However, recent scientific research established that the generic teamwork skills are more than an individual’s personal skills and abilities. Another gap is in the approaches to composition of teams in organizations. Most organizations take the average of team members on a particular trait and treat the score as the teams mean composition. However, recent scientific research suggest that the most appropriate approach to measure team composition traits depend on many other circumstances. Scientific research therefore, suggest that the mean score is not the best approach for Human resource managers to use to evaluate team composition
Demographic diversity in teams also presents certain gaps between research in human resource development and actual practice of human resource development. Diversity in the workforce is changing over time with increased involvement of gender, age, and cultural diversity in the organization. There are also changes in management of a diverse workforce for organizations. In many firms, there is a perception that demographic diversity increases team performance. However, according to research, more demographic diversity does not always result in increased team performance. Other studies suggest that demographic diversity does not influence team performance especially on long term basis. (Hollenbeck, DeRue, & Guzzo, 2004)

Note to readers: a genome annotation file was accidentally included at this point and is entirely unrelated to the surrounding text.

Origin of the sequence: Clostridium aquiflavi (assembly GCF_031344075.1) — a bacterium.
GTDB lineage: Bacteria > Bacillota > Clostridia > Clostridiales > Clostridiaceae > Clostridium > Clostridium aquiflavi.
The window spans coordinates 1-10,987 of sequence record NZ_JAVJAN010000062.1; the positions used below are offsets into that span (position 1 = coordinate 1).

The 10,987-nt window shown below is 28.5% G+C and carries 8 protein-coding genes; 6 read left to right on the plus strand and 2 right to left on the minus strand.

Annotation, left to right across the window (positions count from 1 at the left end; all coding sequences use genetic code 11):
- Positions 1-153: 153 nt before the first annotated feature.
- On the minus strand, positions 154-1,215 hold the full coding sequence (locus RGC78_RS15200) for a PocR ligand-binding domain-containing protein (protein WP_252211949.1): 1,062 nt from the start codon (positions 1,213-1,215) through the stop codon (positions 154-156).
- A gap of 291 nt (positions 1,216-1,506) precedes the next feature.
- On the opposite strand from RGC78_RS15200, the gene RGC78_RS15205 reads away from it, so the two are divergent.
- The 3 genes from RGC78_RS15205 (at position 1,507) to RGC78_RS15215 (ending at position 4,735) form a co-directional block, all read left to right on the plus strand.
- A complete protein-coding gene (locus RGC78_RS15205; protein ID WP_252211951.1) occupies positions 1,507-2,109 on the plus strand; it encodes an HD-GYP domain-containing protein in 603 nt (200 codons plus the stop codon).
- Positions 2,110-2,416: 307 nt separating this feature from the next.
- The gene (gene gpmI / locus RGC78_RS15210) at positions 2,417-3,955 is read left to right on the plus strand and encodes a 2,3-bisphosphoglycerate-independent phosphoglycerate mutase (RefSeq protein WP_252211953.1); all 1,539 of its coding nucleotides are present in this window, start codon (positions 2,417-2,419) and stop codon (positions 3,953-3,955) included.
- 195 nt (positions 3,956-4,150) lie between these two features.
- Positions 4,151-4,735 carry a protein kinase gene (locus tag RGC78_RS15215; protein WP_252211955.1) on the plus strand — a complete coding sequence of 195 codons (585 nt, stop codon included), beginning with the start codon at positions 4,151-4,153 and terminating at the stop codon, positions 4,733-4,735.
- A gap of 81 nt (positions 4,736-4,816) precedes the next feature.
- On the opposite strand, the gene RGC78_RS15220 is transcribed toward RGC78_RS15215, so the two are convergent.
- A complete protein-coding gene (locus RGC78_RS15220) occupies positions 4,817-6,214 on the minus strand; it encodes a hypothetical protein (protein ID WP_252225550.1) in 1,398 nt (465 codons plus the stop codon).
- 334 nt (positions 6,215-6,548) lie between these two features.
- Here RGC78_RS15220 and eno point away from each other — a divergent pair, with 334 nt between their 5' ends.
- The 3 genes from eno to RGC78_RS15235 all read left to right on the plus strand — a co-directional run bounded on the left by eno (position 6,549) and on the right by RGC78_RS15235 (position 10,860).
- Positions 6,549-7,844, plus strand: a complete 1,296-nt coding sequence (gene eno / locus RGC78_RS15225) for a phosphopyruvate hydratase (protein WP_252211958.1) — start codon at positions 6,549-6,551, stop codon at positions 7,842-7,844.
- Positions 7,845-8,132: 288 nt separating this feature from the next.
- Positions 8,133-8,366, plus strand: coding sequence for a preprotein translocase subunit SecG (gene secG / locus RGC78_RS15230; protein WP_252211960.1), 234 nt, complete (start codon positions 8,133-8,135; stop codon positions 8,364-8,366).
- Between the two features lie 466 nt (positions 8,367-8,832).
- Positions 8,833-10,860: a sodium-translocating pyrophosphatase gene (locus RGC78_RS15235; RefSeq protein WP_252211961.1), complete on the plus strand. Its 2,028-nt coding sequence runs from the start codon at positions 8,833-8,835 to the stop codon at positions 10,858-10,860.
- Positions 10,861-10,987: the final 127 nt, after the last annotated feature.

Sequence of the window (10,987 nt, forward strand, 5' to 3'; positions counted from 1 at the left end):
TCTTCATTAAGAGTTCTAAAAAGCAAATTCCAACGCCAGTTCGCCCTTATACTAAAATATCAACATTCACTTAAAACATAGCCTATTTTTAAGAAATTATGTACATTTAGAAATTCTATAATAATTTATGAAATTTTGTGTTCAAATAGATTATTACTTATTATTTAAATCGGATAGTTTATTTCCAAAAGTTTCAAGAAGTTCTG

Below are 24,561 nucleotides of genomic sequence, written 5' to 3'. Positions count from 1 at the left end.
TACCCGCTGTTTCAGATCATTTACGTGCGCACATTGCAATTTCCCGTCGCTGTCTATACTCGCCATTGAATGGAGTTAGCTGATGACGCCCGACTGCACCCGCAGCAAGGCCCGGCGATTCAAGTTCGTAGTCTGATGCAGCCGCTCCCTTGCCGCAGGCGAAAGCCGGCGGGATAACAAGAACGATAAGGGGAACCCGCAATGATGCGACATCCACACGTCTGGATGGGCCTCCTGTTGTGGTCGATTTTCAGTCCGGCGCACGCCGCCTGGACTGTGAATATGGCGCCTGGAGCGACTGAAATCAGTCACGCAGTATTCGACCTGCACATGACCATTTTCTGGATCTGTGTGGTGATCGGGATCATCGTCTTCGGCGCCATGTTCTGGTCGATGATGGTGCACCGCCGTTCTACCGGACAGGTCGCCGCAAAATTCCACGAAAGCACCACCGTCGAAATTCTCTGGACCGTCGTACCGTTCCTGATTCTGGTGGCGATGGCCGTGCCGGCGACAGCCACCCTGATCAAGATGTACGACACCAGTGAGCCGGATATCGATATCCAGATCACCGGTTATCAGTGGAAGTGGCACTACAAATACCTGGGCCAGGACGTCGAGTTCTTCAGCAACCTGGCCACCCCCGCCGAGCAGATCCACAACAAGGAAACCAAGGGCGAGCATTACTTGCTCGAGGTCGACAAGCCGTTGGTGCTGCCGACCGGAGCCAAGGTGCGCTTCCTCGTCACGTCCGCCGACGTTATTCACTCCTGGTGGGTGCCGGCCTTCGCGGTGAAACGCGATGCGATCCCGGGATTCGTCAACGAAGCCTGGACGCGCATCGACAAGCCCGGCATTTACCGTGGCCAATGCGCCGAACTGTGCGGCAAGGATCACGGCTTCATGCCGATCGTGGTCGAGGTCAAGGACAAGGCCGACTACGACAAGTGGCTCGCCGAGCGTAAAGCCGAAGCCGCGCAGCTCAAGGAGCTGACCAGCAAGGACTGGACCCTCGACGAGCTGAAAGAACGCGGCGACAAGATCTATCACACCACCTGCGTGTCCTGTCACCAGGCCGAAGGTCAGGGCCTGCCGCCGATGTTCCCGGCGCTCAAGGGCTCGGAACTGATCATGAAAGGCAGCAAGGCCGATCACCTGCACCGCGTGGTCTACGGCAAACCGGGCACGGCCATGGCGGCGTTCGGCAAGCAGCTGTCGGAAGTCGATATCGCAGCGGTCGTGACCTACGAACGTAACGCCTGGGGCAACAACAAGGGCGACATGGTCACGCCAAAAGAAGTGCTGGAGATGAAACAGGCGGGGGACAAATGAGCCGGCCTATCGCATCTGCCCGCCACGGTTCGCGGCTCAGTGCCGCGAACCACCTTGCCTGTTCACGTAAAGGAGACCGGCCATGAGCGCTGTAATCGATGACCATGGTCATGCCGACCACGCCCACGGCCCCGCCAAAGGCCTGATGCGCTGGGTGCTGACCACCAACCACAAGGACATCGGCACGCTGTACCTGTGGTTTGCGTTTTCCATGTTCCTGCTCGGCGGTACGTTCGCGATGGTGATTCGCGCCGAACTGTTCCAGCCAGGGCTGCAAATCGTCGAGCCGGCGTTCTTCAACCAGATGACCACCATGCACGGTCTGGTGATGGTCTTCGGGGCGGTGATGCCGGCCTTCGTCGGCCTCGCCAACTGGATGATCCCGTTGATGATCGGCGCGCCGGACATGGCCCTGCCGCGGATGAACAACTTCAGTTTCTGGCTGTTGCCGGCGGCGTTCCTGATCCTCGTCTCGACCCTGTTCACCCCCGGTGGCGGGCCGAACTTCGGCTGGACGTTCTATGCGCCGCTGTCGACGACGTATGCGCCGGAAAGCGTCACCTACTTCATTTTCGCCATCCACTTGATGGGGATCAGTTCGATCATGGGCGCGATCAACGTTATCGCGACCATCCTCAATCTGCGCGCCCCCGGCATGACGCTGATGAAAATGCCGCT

To solve the gap in choosing the best people to form a team, it is important for organizations to develop a foundation of knowledge, skills, and abilities. The firm can examine a number of factors based on theoretical and methodological background. Organizations should develop teams depending on feedback, cooperation, team spirit, morale and adaptability of the employees. Choosing a team should not focus on individual skills.